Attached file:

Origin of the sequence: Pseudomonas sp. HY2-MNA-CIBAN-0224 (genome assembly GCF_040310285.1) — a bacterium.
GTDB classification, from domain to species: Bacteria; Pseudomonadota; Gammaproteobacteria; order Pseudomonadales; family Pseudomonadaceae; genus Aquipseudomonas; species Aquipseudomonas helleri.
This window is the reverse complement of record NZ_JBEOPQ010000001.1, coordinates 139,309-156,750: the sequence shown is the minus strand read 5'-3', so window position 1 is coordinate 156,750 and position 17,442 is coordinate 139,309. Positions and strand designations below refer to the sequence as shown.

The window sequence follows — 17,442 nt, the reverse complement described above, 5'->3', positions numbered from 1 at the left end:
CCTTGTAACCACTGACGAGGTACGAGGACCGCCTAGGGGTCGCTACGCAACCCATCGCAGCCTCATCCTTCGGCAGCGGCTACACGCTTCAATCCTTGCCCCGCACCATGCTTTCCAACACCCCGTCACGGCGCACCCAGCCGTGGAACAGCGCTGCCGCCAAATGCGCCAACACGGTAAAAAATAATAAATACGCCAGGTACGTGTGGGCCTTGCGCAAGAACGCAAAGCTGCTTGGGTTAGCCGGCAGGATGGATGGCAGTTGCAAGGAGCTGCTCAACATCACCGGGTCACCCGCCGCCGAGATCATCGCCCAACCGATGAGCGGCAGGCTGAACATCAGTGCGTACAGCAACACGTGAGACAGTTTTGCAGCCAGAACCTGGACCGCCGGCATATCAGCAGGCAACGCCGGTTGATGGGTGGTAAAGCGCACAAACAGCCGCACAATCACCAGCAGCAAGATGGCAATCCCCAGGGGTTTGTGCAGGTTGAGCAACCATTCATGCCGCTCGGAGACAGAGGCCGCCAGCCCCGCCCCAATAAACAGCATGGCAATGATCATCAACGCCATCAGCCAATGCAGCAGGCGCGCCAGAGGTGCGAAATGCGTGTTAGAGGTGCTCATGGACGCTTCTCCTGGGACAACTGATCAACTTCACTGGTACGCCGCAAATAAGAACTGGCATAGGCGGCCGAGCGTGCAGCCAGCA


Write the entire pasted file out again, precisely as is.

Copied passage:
Origin of the sequence: Pseudomonas sp. HY2-MNA-CIBAN-0224 (genome assembly GCF_040310285.1) — a bacterium.
GTDB classification, from domain to species: Bacteria; Pseudomonadota; Gammaproteobacteria; order Pseudomonadales; family Pseudomonadaceae; genus Aquipseudomonas; species Aquipseudomonas helleri.
This window is the reverse complement of record NZ_JBEOPQ010000001.1, coordinates 139,309-156,750: the sequence shown is the minus strand read 5'-3', so window position 1 is coordinate 156,750 and position 17,442 is coordinate 139,309. Positions and strand designations below refer to the sequence as shown.

The window sequence follows — 17,442 nt, the reverse complement described above, 5'->3', positions numbered from 1 at the left end:
CCTTGTAACCACTGACGAGGTACGAGGACCGCCTAGGGGTCGCTACGCAACCCATCGCAGCCTCATCCTTCGGCAGCGGCTACACGCTTCAATCCTTGCCCCGCACCATGCTTTCCAACACCCCGTCACGGCGCACCCAGCCGTGGAACAGCGCTGCCGCCAAATGCGCCAACACGGTAAAAAATAATAAATACGCCAGGTACGTGTGGGCCTTGCGCAAGAACGCAAAGCTGCTTGGGTTAGCCGGCAGGATGGATGGCAGTTGCAAGGAGCTGCTCAACATCACCGGGTCACCCGCCGCCGAGATCATCGCCCAACCGATGAGCGGCAGGCTGAACATCAGTGCGTACAGCAACACGTGAGACAGTTTTGCAGCCAGAACCTGGACCGCCGGCATATCAGCAGGCAACGCCGGTTGATGGGTGGTAAAGCGCACAAACAGCCGCACAATCACCAGCAGCAAGATGGCAATCCCCAGGGGTTTGTGCAGGTTGAGCAACCATTCATGCCGCTCGGAGACAGAGGCCGCCAGCCCCGCCCCAATAAACAGCATGGCAATGATCATCAACGCCATCAGCCAATGCAGCAGGCGCGCCAGAGGTGCGAAATGCGTGTTAGAGGTGCTCATGGACGCTTCTCCTGGGACAACTGATCAACTTCACTGGTACGCCGCAAATAAGAACTGGCATAGGCGGCCGAGCGTGCAGCCAGCA